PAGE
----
Home Cooking and Raw Feeding for Your Pet on the Road

raw feeding

Try home cooking and raw feeding for your pet on the road.

The more we understand about pet health, the more we know that the saying, “You are what you eat,” applies to our dogs and cats, too. If you’ve always wanted to try homemade pet food for your dog or cat, but aren’t sure if it can work in the RV, these tips for RVing, home cooking and raw feeding pets will show you it’s possible.

From homemade stews to chicken backs, the options for home-cooked or raw meals for pets are numerous. The challenge of taking it on the road can be overcome with a few easy tips.

Taking Raw Feeding and Home-Cooking into Your RV

Divvy up the portions. Divide pre-made portions by the number of days RVing. Pour into freezer bags and label each with the day of the week. Freeze as flat as possible.

raw feedingSupplement with commercial dehydrated pet food. Premium dehydrated pet food for dogs and cats made by holistic-minded companies will rival any home cooked meals made in our own kitchens. Just add water and a balanced, quality meal is ready in minutes.

Invest in a portable electric camping cooler. Don’t surrender your RV freezer to your pet’s food. Great coolers made by RV refrigerator manufacturer Dometic operate on 120-volt AC, 12-volt DC or 24-volt DC. Keep one in your tow vehicle or plugged into your campsite’s electrical hookup.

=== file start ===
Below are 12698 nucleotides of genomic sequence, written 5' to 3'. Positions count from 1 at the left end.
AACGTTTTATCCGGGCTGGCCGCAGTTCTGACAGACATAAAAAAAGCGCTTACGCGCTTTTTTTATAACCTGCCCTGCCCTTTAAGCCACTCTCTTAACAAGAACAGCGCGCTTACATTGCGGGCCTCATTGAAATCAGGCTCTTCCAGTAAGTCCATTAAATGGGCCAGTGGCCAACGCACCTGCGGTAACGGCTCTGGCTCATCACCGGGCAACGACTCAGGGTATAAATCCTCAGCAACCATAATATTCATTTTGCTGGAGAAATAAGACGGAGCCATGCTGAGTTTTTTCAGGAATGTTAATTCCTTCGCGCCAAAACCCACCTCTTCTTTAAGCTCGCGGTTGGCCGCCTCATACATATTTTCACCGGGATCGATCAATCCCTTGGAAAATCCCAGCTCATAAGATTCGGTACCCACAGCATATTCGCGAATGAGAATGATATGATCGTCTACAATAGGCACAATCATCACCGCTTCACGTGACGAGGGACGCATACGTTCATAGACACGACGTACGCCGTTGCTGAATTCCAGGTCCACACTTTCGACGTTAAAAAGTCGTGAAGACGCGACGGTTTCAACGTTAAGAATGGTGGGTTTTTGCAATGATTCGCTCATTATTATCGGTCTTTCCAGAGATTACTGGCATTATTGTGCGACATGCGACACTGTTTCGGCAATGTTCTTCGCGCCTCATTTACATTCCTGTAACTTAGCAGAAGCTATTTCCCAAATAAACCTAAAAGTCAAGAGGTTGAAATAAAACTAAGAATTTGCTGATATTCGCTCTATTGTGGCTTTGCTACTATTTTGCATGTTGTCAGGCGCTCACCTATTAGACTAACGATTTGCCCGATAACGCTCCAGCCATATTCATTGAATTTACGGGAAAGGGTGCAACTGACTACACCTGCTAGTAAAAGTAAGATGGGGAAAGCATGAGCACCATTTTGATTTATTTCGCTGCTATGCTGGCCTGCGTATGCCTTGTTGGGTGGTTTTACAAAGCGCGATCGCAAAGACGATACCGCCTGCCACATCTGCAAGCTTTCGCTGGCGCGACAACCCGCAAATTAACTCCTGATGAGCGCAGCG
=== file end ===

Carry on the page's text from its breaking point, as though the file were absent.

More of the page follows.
Buy freeze-dried raw. When you’re not ready for a cooler, premium freeze-dried raw meat meals for dogs and cats are widely available in high-end pet supply stores.

Carry a baby play mat. Chomping down chicken backs and slurping up homemade stews is messy business. Carry a baby play mat to create a designated and easily cleaned eating surface.

Pets give us so much and ask for so little. With practice, you may find that RVing, home cooking and raw feeding pets is easier than you thought.

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2 comments

  1. Anonymous

    Isn’t giving a dog chicken backs dangerous? Small pieces of bone and spine can get caught in their throats. Take the meat off first.

    • I was referring to raw, uncooked bones, which are actually soft and safe for most dogs to eat (just as they would in the wild). It is the basis of the “Bones and Raw Food” diet. Never give dogs cooked bones, which splinter. And always check with your vet first.